2 April 1870
Poona Sarvajanik Sabha was founded.
The Poona Sarvajanik Sabha (Poona Public Society) was founded on 2 April 1870 as a socio-political organisation at Poona (Pune) in present-day Maharashtra.
Background: In this edition of This Day in History, you can read about the important socio-political organisation Poona Sarvajanik Sabha, an early platform where educated Indians expressed their opinions and demands from the British government. This is a part of UPSC history.
Poona Sarvajanik Sabha UPSC
- The Poona Sarvajanik Sabha was established on 2 April 1870 at Poona originally because of the discontent of the people over the running of a local temple.
- The Deccan Association formed in 1850 and the Poona Association formed in 1867 had become defunct within a few years and the western educated residents of Poona felt the need for a modern socio-political organisation.
- Mahadev Govind Ranade, an eminent lawyer and scholar from the Bombay Presidency was also a keen social reformer. He played a major part in the formation of the Sarvajanik Sabha.
- The other key members who helped in its formation were Bhawanrao Shriniwasrao Pant Pratinidhi (ruler of the Aundh State who was also the organisation’s first president), Ganesh Vasudeo Joshi and S H Chiplunkar.
- Other important members of the Sabha included M M Kunte, Vishnu M Bhide, Bal Gangadhar Tilak and Gopal Hari Deshmukh. The members were mostly from the educated middle class of society and comprised of lawyers, inamdars, pensioners, pleaders, teachers, journalists and government servants in the judicial and education departments.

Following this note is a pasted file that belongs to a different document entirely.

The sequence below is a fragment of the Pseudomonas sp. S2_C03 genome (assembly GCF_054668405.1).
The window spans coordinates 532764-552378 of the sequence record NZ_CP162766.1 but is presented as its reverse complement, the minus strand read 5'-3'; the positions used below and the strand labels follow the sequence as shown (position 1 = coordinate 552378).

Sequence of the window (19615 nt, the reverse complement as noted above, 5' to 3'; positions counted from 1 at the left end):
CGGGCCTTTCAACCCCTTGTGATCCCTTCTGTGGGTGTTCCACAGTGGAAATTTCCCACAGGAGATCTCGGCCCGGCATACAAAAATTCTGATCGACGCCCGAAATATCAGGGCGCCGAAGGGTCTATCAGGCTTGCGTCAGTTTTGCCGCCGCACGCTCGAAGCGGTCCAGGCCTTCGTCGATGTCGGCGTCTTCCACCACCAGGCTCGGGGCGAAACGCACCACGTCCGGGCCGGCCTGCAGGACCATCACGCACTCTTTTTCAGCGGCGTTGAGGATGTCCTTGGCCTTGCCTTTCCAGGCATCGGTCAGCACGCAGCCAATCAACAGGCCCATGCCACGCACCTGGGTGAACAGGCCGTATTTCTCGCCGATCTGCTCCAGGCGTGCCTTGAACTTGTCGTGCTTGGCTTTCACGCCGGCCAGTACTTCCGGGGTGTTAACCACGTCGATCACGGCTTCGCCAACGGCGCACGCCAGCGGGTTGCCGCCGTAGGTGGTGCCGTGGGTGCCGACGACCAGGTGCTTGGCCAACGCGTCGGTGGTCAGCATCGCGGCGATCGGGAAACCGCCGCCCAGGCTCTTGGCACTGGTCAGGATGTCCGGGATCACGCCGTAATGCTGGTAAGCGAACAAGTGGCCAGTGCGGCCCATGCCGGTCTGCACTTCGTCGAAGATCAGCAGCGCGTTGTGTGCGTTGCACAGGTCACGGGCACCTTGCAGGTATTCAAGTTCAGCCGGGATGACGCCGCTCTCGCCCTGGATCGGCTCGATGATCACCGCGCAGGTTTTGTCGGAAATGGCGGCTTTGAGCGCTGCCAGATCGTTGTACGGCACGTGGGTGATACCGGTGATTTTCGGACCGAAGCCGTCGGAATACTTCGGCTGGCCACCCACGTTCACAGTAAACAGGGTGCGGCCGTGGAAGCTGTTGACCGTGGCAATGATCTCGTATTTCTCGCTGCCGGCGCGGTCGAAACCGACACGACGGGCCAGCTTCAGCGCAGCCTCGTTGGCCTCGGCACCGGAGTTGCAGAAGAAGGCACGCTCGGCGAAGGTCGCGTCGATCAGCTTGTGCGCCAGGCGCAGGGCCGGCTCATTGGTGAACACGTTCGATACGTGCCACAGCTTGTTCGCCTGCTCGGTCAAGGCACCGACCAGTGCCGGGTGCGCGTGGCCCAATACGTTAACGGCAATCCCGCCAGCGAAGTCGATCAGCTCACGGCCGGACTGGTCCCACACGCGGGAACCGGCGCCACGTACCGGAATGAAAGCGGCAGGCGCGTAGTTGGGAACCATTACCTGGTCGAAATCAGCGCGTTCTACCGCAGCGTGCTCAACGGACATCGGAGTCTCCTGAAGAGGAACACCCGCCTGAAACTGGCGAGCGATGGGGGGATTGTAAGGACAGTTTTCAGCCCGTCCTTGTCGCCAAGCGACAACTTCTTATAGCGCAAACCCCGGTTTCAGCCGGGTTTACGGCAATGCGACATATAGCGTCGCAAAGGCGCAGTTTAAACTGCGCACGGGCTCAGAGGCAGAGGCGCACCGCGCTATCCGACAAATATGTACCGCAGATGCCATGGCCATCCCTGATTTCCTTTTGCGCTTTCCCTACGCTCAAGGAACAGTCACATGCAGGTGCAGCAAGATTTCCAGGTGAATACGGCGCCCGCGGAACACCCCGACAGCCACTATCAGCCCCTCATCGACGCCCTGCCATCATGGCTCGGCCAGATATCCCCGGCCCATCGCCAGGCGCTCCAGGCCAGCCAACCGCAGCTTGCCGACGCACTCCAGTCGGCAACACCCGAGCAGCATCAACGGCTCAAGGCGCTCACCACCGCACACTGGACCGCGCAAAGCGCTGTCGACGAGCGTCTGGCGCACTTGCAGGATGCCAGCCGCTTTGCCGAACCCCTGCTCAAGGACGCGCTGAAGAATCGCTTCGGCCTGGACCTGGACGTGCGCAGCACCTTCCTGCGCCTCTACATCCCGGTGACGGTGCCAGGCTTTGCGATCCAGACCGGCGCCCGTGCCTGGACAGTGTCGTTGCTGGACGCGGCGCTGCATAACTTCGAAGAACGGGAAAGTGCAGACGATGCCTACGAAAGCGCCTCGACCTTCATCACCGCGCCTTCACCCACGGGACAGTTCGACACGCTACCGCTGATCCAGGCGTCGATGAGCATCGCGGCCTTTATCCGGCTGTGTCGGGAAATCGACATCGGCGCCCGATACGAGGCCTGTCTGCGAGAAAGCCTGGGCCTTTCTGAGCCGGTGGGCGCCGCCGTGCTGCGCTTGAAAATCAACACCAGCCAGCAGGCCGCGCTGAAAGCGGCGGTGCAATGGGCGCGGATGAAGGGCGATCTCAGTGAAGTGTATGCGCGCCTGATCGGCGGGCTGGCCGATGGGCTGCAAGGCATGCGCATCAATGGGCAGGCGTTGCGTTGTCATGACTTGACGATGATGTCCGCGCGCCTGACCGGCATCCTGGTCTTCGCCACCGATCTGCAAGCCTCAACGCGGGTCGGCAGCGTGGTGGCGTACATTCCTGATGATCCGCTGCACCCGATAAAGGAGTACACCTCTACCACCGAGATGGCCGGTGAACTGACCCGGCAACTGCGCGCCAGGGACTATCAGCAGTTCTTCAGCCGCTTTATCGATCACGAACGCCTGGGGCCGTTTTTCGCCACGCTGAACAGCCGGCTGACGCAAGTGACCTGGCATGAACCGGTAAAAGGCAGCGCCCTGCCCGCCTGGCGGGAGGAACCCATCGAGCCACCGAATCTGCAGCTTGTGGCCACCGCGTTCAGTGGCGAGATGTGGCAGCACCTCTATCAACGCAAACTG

- The organisation also had people drawn from the earlier similar organisations of western India.
- The Sarvajanik Sabha had wanted to be an organisation on modern democratic lines and hoped to be a representative of the people of the region. So, its first 95 members were elected from among 6000 people.
- The organisation organised lecture tours and meetings and tried to foster national pride among the people. It also organised relief work during famines.
- Basically, it meant to serve as a link between the government and the people in order for the former to be more in conformity with the wishes and interests of the latter.
- Even though the members were mostly from the upper-middle classes, the membership was open to people of all castes and classes.
- The Sabha represented to the government the interests of the peasants and also opposed the forest laws, the salt laws and the press laws.
- It had a quarterly journal through which it propagated its ideas and also urged Indians to unite and press for economic and political reforms.
- The Sabha even encouraged Swadeshi and sent its member Ganesh Vasudeo Joshi to the Delhi Durbar (1877) in hand-spun khadi attire. It is interesting to note that khadi had made its appearance on the Indian political landscape well before Gandhi made it a symbol of Indian nationalism. At the Durbar, Joshi read out a citation demanding “Her Majesty to grant to India the same political and social status as is enjoyed by her British subjects.”
- The Sabha was in many ways a precursor to the Indian National Congress that was formed in 1885. Many members from the Sabha became members of the INC as well.
- By 1895 the Sarvajanik Sabha split owing to political differences amongst its members.
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